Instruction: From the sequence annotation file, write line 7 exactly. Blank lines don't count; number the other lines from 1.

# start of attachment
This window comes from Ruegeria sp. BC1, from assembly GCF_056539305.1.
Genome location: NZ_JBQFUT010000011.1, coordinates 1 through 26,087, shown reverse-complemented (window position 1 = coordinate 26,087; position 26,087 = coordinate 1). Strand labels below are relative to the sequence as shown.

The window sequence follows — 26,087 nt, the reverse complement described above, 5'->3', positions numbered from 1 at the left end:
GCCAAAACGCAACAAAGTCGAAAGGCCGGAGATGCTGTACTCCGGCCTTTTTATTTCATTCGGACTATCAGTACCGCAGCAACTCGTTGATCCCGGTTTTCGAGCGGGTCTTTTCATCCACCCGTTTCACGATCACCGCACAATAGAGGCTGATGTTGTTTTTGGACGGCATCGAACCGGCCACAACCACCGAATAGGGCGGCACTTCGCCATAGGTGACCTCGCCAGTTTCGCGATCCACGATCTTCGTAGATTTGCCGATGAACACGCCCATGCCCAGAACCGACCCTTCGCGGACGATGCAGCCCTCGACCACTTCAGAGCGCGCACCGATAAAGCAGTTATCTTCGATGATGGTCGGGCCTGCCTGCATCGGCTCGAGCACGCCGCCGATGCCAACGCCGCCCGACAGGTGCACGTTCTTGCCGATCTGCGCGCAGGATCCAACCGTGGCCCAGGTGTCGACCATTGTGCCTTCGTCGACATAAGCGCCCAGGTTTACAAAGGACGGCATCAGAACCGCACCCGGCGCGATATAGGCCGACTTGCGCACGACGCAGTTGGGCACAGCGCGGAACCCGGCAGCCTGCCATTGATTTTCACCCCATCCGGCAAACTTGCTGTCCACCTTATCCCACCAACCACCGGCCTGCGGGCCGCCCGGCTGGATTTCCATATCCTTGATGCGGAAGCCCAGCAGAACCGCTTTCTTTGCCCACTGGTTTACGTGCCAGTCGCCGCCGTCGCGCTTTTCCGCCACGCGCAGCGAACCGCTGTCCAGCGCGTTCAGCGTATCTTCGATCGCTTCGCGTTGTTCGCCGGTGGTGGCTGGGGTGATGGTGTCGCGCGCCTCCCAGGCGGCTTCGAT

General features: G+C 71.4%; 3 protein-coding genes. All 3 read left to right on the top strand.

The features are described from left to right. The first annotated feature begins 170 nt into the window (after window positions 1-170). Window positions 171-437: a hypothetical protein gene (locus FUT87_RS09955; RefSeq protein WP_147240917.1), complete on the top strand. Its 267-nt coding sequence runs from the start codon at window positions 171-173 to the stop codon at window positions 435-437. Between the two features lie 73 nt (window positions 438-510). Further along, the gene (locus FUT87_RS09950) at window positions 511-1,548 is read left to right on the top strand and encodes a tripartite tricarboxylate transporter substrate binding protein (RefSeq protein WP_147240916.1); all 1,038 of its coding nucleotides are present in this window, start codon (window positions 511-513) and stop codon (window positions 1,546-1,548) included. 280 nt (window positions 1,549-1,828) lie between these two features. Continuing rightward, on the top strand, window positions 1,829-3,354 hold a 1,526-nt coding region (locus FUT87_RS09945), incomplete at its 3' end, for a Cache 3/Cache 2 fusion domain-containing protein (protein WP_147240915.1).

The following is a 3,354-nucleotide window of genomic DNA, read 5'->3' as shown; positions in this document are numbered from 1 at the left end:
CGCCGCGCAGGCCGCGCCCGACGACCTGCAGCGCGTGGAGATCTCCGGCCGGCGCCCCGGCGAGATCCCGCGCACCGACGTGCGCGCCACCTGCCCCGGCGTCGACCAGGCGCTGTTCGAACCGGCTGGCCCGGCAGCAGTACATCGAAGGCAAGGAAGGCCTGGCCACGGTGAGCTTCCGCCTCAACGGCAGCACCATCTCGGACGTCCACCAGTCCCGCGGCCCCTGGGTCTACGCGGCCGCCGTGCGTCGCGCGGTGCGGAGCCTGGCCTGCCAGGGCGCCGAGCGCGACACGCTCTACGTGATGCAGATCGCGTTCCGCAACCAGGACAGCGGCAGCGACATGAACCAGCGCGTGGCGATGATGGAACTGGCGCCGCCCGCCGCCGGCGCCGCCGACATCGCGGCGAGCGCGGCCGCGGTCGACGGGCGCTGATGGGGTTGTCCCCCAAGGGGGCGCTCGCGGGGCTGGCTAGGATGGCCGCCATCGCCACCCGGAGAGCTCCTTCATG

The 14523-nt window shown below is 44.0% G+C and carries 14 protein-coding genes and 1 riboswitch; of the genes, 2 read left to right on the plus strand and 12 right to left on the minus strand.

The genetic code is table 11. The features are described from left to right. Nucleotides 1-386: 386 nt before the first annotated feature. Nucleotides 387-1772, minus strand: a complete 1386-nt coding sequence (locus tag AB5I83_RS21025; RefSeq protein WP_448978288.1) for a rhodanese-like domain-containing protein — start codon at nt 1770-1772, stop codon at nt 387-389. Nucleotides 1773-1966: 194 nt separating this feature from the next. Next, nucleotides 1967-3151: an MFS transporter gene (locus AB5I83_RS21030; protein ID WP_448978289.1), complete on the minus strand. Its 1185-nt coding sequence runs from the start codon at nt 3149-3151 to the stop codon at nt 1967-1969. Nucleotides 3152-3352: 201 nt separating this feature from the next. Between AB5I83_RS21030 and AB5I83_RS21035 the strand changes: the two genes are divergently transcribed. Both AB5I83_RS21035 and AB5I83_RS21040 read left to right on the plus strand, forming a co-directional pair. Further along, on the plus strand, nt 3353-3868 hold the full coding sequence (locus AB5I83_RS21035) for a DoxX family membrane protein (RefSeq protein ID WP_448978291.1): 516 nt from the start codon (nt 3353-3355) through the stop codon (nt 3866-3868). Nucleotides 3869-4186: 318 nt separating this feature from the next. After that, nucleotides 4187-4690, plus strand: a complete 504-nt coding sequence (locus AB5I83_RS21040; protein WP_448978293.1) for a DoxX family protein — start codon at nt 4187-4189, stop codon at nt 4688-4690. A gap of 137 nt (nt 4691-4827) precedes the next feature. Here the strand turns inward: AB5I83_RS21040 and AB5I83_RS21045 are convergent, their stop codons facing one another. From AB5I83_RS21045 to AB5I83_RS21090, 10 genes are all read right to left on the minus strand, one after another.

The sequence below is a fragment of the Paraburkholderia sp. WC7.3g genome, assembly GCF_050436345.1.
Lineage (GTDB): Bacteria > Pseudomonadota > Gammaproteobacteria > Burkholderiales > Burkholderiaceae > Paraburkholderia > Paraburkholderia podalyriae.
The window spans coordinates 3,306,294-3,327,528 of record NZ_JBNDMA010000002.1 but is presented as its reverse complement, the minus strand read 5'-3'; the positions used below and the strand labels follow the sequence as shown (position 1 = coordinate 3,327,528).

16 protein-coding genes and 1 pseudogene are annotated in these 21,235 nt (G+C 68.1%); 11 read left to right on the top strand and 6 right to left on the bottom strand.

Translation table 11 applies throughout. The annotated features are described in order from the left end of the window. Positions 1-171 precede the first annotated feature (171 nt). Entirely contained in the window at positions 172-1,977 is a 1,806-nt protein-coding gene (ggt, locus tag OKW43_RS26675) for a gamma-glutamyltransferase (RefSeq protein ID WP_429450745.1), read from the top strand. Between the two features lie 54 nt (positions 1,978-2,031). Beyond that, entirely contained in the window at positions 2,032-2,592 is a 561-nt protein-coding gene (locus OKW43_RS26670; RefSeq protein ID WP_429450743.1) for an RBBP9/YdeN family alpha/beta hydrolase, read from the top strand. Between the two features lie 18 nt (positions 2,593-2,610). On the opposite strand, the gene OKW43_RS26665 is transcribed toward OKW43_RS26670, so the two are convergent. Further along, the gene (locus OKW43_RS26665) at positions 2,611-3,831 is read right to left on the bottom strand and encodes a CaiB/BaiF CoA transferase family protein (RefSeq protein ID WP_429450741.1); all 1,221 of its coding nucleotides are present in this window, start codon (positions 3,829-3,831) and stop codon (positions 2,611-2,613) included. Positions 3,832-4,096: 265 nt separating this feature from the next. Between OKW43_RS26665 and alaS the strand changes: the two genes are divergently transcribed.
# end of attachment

The following is a 3,354-nucleotide window of genomic DNA, read 5'->3' as shown; positions in this document are numbered from 1 at the left end: